Hand, Foot, and Mouth DiseaseHand, foot, and mouth disease, while unpleasant, is a common viral illness that will eventually affect most children under the age of 5 – though it can sometimes affect older children and adults. It begins as a fever and a general feeling of malaise. Your child may report feeling tired, having a sore throat, or not feeling hungry. As the virus progresses, other symptoms appear.

What Are the Symptoms of Hand, Foot, and Mouth?

Around 48 hours after the fever starts, children can develop painful sores in their mouths. These sores usually appear in the back of the mouth, blister, and can become ulcerated. A characteristic skin rash soon follows over the hands and feet, giving the virus its nickname. These small red spots may also blister and develop over the knees, elbows, or genital area.

Not everyone will display all these symptoms. Some older and children may present with no symptoms at all but can still pass the virus on to others.

Is Hand, Foot, and Mouth Dangerous?

HFM disease can be painful and unpleasant for young children but is seldom dangerous. In rare cases, parents have reported that their children lose fingernails or toenails after a bout of HFM, but we don’t know if this is a direct result of the disease. In very rare cases, children can develop viral meningitis, which may require a few day’s hospital stay. Call your pediatrician if your child has any of the following symptoms:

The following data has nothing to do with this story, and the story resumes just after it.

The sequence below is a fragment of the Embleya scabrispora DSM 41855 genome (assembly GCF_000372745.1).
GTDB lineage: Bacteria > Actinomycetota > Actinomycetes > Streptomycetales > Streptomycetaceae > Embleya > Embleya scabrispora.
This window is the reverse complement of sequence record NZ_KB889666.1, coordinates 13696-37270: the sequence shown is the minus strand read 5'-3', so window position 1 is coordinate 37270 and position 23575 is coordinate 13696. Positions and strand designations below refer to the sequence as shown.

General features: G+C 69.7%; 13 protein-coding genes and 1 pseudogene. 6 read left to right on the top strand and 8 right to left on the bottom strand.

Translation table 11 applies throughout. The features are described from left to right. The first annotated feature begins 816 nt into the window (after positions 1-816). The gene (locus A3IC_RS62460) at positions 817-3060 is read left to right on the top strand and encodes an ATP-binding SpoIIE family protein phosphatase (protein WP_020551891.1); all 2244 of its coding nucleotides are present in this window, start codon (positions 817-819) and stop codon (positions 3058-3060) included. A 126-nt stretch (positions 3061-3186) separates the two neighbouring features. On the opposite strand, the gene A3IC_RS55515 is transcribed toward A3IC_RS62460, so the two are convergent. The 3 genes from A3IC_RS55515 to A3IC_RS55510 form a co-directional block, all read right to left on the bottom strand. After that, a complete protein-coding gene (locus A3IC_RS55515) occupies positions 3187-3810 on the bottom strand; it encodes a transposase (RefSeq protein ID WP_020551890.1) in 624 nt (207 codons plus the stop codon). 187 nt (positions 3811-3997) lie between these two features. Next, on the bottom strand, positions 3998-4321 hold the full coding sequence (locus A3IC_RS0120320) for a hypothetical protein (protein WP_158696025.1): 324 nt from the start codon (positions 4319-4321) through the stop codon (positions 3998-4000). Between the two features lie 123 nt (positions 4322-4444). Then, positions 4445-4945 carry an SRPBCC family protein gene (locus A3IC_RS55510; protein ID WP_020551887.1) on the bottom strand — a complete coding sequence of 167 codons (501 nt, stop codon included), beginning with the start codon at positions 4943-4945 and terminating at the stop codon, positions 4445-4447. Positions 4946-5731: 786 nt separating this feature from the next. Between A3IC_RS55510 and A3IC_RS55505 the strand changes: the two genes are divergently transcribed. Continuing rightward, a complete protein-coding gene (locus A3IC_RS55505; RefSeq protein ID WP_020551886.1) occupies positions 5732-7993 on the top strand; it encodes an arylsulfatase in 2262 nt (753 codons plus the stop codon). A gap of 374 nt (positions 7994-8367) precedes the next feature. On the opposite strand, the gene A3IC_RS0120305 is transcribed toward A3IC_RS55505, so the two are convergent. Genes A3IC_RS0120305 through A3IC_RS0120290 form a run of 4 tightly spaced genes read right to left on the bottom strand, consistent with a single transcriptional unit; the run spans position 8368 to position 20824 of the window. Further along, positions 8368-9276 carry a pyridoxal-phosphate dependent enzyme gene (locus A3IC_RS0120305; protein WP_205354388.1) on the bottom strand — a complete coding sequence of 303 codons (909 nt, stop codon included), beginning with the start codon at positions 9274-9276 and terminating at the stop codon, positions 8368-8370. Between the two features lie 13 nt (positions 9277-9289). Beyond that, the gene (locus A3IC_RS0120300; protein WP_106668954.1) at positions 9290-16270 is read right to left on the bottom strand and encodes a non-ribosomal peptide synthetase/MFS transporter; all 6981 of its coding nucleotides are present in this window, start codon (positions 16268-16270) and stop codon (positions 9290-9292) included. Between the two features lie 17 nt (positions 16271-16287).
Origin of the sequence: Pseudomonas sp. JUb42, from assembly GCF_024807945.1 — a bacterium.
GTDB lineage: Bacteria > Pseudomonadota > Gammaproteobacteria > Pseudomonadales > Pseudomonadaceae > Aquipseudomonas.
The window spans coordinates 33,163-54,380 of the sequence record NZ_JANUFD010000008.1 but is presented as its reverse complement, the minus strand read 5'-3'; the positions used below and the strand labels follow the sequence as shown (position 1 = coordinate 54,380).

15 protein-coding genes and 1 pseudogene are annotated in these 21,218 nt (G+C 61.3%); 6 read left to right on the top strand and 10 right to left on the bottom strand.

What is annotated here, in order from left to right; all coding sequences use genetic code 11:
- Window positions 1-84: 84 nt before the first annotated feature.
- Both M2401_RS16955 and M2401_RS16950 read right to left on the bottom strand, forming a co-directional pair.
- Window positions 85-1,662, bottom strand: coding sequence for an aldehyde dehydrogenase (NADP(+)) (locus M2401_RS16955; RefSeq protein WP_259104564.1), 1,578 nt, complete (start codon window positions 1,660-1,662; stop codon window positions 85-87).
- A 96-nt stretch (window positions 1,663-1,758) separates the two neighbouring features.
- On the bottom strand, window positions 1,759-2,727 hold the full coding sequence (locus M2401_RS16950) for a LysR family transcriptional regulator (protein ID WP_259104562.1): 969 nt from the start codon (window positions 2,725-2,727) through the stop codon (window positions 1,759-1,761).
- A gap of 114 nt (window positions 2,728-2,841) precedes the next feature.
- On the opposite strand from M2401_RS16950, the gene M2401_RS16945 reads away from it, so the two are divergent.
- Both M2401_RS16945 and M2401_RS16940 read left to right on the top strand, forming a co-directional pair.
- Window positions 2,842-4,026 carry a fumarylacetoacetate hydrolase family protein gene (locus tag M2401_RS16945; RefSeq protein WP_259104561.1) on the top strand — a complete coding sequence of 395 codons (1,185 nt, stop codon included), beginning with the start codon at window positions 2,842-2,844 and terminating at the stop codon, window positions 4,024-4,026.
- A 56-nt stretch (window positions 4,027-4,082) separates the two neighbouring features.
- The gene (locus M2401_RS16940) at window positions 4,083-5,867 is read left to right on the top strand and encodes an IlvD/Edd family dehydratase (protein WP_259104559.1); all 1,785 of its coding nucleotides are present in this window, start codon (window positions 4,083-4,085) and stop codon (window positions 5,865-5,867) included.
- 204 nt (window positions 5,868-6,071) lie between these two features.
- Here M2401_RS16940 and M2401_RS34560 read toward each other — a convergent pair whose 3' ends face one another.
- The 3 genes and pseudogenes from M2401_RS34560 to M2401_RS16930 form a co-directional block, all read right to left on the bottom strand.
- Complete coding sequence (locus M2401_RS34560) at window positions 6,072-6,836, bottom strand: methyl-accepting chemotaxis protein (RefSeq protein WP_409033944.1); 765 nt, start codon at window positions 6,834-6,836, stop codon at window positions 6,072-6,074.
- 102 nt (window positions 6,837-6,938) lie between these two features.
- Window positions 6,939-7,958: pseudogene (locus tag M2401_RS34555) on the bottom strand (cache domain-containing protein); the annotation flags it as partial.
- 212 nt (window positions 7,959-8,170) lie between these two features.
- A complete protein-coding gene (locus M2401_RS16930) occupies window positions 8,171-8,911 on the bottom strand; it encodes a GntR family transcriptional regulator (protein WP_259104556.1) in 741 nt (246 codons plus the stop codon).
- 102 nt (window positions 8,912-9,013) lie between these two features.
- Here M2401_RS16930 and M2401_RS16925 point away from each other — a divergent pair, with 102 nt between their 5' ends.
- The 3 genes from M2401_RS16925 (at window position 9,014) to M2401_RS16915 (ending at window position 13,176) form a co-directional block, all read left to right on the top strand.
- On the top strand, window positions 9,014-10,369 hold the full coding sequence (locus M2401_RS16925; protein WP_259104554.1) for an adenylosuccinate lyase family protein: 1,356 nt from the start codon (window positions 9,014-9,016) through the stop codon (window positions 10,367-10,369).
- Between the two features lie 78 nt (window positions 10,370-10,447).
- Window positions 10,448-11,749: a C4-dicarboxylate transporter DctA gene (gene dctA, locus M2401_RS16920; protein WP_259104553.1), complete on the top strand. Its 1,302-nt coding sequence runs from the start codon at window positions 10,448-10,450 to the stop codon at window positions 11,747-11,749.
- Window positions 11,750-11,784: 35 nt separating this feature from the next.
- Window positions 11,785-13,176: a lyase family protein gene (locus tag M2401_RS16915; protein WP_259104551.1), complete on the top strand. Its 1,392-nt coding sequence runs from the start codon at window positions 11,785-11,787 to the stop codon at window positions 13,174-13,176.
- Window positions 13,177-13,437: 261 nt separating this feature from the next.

• A high, persistent fever that isn’t well controlled with fever reducing medication
  • Headache
  • Stiff neck
  • Back pain

Dehydration is another possible complication for HFM, as painful blisters make it difficult for children to swallow. This can become serious, especially in infants and younger children. Offer plenty of liquids throughout the day to keep your child hydrated. They may enjoy popsicles or Pedialyte drinks.

Will My Whole Family Get It?

Hand, foot, and mouth is contagious, and an infected family member may pass the virus through close personal contact or by touching shared surfaces. If you have other, uninfected children, limit contact and encourage frequent handwashing. Keep your child away from school or daycare for a few days.

It can take up to a week to recover fully from the virus, and your child may be contagious for several days more. Keep them well rested and hydrated, and they should be back to normal within a few days.

It’s okay to offer over-the-counter pain relievers to minimize discomfort, and we recommend a mouthwash to numb the pain from blisters. Never give aspirin or start any course of treatment with an infant younger than 3 months without consulting our office.